Exploring the Art of Gluten-Free Baking

Exploring the Art of Gluten-Free Baking

May 16, 2024 0 By Zidane Lindsey

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Practice the foundational skills and recipes for making cakes, cookies, bread and beyond. Learn how to use leavening agents and other baking ingredients, how to find and use current ideas for thickening and other adhesives, and how to achieve your desired goal. What is so distinctive about baked goods? What are the techniques to reach that level and consistency? How can you apply baking skills to create the right texture and flavour? This guide shares information to help you answer those questions.

Flour Blends

Any baker who regularly bakes gluten-free recipes will have a recipe that is a combination of many flours. That choice of mixture can, dramatically, affect the outcome.

Use more than one type of flour to blend flavours and textures: buckwheat and sorghum can alter flavour, darkening the final baked goods, and replacing corn flour (called maize in the UK) with tapioca starch can mean batter rising in lighter, fluffier treats.

Differing hydration in your various flours could also require you to adjust your liquid levels to arrive at the right dough consistency. A kitchen timer – even the simple basic kind – can be of great help, as I’ve found that gluten-free baked goods take longer to cook through than traditional wheat-based recipes.


Binders such as xanthan gum or psyllium husk can offset crumbliness in gluten-free bakes, and elasticity not only contributes to the chewiness of bread, but also stabilises its structure, facilitating bubbles that form during fermentation.

Gluten-free flours and starches bind more liquid than wheat flour does, requiring more liquid in the recipe or a different ratio.

A kitchen scale is a must when measuring ingredients, as they are measured more precisely and can be distributed more evenly thanks to accurate weights; since gluten free batters and doughs require more quantities of these ingredients, it’s important to use a scale to comply with just the right ratio of flours. This helps to achieve perfectly evenly distributed flour. Moreover, gluten free recipes call for less vigorous mixing to handle the flour to avoid the occurrence tough textures and thus tough batters/doughs, therefore it is necessary to remember to keep your stirring/blending technique lighter so that your gluten free recipes come out lighter in texture as well.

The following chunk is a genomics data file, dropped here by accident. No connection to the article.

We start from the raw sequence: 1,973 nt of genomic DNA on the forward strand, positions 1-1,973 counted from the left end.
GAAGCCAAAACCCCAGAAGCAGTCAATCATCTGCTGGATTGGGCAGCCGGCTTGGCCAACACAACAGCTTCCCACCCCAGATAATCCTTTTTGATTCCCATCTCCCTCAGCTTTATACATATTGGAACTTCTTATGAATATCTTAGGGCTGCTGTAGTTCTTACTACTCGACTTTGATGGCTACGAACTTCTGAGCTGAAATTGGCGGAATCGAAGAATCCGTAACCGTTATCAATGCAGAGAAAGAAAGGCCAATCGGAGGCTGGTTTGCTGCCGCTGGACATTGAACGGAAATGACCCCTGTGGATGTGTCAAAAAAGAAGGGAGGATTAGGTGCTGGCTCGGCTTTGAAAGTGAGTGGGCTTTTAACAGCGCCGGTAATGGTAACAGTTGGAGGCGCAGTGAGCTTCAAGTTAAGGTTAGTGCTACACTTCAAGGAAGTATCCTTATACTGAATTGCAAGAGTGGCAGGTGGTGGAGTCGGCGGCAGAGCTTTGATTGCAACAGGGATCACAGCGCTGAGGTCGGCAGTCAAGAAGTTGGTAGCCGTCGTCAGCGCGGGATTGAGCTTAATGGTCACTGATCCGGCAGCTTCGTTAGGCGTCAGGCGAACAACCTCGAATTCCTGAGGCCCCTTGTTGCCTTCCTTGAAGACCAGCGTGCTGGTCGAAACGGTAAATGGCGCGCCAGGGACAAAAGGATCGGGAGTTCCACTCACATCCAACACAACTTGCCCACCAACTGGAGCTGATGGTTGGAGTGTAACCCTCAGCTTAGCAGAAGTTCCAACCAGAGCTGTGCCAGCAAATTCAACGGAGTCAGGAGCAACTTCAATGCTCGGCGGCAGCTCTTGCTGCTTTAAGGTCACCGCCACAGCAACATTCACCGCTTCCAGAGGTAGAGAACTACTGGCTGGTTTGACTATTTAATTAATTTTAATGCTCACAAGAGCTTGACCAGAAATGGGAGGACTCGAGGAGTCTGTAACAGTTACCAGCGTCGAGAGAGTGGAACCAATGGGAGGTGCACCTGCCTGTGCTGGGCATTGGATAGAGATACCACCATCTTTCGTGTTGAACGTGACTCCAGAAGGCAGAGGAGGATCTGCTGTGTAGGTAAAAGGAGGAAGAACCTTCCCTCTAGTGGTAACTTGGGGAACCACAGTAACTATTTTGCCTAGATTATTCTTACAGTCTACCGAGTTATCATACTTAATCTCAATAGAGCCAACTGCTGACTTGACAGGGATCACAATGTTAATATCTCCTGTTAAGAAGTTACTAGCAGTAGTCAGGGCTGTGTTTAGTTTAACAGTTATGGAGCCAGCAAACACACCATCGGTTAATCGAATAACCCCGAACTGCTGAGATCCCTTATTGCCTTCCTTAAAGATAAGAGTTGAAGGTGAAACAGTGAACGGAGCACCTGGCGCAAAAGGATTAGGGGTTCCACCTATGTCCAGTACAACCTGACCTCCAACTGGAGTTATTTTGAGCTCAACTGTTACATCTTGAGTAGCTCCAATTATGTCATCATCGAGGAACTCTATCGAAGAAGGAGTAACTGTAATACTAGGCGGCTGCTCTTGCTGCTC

Temperature and Timing

You don’t need to do the kneading that you do to make most traditional recipes in order to develop the gluten to make a nice loaf of bread or soft dinner rolls. The new preparation, for the most part, can be mixed up quickly in a food processor or with a mixer.

When following a GF recipe, use a digital instant-read thermometer to check your oven temperature, as ovens are often not calibrated. Baking times may be longer for gluten-free than traditional batters, so always adhere to oven temperature and bake times when following a GF recipe.

Be careful not to use too much flour when you are shaping loose dough for bread baked in pans, as well as for cookies and pie crusts. Too much flour results in a tough, chewy product.

Alternative Thickeners

If you aren’t allergic or averse (gluten-intolerant, auto-immune) to wheat (or other grains), there are any number of flours and starches that can be used as thickening agents. Water-soluble thickeners include tapioca starch, cassava flour. Many of them can be mixed with low protein flour to form an emulsion that acts as a thickener.

Egg is a natural binder that can lighten and stiffen batter, and improve texture and structure. Water-absorbing xanthan gum or guar gum can be used in gluten-free diets to thicken or bind gluten-free flour.

When coming up with a gluten free version of a ‘wheat’ baking recipe, my advice is to stay as close to the original as possible, use accurate measures, and weigh ingredients whenever possible – superfine flours and starches will settle differently in a measuring cup than just about any other flour, and can yield very different results when scooped – the cup-and-sift method is a must!


Or, since gluten-free baked goods are notoriously gnarly anyway, you can get all fancy with different plating techniques, to add an artisan flourish to the final product.

Gluten – an elastic protein – helps to catch the carbon dioxide bubbles during baking or fermentation Trapping air (or carbon dioxide bubbles created by chemical leavening agents such as yeast or baking soda) is essential for baked goods, so you might be wondering what’s used as a replacement for gluten. For every 100g of flour in a conventional recipe, there are typically 13.5g of gluten. When you’re replacing that, you need to work with other flour alternatives in proportions that mimic wheat flour’s architecture. In fact, to replace the stickiness that isn’t created by gluten alone, bakers often add thickeners such as xanthan gum and guar gum. They also use sourdough starters, longer fermentation times and some tricky hydration skillz to create a bread torn apart by hands like knives through butter – cakes with tall layers and bounces like trampolines instead of sinking limply.